As the Indiana Republican primary looms, the New York Times reports, Ted Cruz has sought to galvanize conservatives by raising the issue of transgender women’s right to use women’s bathrooms, arguing that Republicans should reject Donald Trump’s support for such purportedly deviant behavior.
Last week, after North Carolina passed a measure requiring people to use the restroom of the gender stated on their birth certificate, Trump said people should be free to “use the bathroom they feel is appropriate.” In response, Cruz has stoked fears (fantasies?) about sexual predators entering women’s bathrooms. The Times offers the following anecdote:
“Donald Trump and Hillary Clinton both agree that grown men should be allowed to use the little girls’ restroom,” Mr. Cruz said on Tuesday night as a crowd in Knightstown, Ind., booed heartily. He made the remarks after coming before the crowd with his two daughters, 7 and 5, who wore matching pink dresses.
“If Donald Trump dresses as Hillary Clinton, he still can’t use the little girls’ restroom,” he said in South Bend, Ind. “And I apologize for putting that image in your mind.”
Earlier, Mr. Cruz said, “If the law says that any man, if he chooses, can enter a women’s restroom, a little girls’ restroom, and stay there, and he cannot be removed because he simply says at that moment he feels like a woman, you’re opening the door for predators.”
Setting aside the implication that transgender women aren’t ‘actually’ women—as well as the myth that trans people assault (sexually or otherwise) cisgender people in bathrooms, and also the fact that trans people disproportionately suffer from hate crimes—it is worth noting that there is actually no such thing as the “little girls’ restroom.” There is also no such thing as the “little boys’ restroom.”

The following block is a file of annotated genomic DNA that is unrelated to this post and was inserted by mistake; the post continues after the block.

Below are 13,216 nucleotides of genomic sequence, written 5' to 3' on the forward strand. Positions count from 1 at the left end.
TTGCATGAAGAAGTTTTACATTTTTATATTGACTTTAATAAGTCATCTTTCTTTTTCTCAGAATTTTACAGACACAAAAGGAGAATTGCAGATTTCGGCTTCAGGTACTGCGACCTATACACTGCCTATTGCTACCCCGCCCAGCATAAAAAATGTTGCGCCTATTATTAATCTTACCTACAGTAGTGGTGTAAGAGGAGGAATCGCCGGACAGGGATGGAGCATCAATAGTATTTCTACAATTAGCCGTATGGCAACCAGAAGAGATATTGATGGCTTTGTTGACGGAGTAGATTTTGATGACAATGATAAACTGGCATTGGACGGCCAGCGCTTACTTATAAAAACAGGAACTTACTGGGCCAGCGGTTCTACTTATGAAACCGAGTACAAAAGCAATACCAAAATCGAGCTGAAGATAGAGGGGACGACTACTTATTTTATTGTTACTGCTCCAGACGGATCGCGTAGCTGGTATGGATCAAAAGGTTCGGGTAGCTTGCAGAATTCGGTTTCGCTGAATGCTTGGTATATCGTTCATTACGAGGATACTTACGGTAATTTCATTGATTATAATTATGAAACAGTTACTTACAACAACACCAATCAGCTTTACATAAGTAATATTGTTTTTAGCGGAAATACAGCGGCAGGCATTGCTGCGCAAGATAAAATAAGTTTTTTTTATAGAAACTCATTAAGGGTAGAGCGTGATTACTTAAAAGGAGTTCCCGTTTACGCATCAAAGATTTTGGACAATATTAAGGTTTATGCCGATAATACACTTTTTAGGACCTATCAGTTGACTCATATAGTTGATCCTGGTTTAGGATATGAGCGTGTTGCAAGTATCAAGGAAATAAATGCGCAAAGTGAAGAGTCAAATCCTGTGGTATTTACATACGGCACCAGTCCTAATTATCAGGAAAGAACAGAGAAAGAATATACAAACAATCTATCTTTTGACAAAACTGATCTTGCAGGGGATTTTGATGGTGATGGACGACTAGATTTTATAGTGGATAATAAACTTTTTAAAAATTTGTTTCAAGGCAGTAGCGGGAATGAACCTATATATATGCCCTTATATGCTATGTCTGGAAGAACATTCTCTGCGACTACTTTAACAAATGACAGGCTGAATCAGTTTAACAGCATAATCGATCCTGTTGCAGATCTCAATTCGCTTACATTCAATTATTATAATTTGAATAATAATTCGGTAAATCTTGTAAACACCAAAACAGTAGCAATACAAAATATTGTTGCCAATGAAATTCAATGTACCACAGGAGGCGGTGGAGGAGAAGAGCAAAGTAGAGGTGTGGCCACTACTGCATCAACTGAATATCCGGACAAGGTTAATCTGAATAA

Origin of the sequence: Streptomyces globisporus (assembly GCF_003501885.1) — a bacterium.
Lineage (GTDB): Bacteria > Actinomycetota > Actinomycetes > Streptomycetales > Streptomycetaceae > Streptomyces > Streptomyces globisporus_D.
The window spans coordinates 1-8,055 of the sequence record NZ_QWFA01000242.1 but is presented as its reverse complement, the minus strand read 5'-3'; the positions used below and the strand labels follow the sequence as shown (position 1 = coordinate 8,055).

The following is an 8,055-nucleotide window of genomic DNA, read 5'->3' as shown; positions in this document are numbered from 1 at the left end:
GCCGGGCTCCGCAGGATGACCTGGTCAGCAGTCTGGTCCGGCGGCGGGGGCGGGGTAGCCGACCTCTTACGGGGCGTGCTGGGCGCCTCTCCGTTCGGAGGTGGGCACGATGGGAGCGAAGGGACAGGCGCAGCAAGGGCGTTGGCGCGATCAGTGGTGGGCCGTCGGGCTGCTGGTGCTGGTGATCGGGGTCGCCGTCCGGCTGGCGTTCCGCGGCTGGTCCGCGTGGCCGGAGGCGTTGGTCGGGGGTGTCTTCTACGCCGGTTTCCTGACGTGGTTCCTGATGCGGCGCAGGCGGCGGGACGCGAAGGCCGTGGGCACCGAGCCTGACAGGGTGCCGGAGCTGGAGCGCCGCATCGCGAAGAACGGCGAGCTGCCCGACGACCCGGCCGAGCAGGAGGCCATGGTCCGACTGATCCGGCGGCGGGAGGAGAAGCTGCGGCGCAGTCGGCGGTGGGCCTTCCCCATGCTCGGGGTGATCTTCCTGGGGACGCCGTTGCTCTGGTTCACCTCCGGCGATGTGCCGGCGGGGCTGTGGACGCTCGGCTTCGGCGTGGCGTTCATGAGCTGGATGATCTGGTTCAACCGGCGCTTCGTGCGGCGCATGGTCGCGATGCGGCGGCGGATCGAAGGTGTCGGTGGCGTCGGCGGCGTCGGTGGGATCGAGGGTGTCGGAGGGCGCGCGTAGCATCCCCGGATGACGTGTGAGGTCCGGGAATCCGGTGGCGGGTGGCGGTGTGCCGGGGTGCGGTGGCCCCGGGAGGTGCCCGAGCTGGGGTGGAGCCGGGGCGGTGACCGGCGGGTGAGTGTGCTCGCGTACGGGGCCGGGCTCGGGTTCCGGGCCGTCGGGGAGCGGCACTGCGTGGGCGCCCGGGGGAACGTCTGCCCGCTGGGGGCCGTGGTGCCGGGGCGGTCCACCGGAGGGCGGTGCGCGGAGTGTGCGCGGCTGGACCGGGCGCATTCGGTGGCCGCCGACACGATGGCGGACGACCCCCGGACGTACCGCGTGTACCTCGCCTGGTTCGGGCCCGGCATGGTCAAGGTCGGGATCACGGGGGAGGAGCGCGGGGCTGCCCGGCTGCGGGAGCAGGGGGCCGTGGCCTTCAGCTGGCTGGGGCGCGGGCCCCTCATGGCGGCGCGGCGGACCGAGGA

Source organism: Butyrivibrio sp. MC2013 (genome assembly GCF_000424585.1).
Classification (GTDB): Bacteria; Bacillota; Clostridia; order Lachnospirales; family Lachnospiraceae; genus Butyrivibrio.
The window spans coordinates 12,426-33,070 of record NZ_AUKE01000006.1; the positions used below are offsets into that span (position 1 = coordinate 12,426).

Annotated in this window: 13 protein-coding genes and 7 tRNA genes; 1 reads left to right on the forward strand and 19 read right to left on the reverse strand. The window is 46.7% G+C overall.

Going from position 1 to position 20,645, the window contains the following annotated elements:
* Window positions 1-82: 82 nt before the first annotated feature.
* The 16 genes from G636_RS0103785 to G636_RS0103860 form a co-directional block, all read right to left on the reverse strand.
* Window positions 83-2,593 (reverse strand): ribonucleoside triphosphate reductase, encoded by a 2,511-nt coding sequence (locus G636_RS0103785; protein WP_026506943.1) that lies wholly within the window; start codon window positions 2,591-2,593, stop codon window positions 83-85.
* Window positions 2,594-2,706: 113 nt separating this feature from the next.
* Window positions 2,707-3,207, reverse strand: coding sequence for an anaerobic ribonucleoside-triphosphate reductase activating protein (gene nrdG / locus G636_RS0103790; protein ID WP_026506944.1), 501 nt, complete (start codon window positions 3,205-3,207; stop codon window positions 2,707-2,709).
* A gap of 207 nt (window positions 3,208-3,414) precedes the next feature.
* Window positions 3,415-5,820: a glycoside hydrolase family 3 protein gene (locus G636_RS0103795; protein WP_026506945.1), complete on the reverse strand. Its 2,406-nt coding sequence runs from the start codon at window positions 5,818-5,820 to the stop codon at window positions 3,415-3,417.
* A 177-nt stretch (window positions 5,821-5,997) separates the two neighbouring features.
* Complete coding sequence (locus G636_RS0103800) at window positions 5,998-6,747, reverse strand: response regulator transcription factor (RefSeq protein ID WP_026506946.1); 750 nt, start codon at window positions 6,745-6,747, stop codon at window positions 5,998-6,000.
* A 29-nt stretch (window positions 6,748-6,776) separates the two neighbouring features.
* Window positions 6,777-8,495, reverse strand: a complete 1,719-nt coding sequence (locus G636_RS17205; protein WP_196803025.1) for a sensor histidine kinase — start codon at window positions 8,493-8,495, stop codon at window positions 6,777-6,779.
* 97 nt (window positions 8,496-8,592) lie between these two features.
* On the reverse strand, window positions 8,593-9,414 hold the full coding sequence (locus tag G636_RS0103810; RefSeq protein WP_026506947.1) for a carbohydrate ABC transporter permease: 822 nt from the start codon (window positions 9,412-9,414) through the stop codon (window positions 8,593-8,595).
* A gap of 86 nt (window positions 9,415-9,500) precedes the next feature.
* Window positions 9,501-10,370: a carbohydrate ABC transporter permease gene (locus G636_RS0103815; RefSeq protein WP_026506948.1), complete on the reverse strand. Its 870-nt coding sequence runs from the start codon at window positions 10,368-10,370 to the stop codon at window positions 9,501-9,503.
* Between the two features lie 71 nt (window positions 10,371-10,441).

However, taken on their own terms, the implicit inverse of Cruz’s remarks is that grown men should be allowed to use the “little boys’ restroom.” If such a restroom were to exist (which it doesn’t), and if our primary concern is for the children (which it should be), surely we would want to restrict grown men’s access to it, irrespective of gender.
Cruz is far from the first person to describe “the women’s restroom” as “the little girls’ restroom,” but this construction is creepy and infantilizing in any context. At best, it betrays a pathological discomfort with the human body; at worst, it assumes a shared interest between grown, adult humans in contemplating the bodily functions of children.
Here, though, the only reason for Cruz to use this language is to invoke in the listener the image of child rape; and he did so while referring implicitly to his own daughters. It is no wonder they reject his performative affection.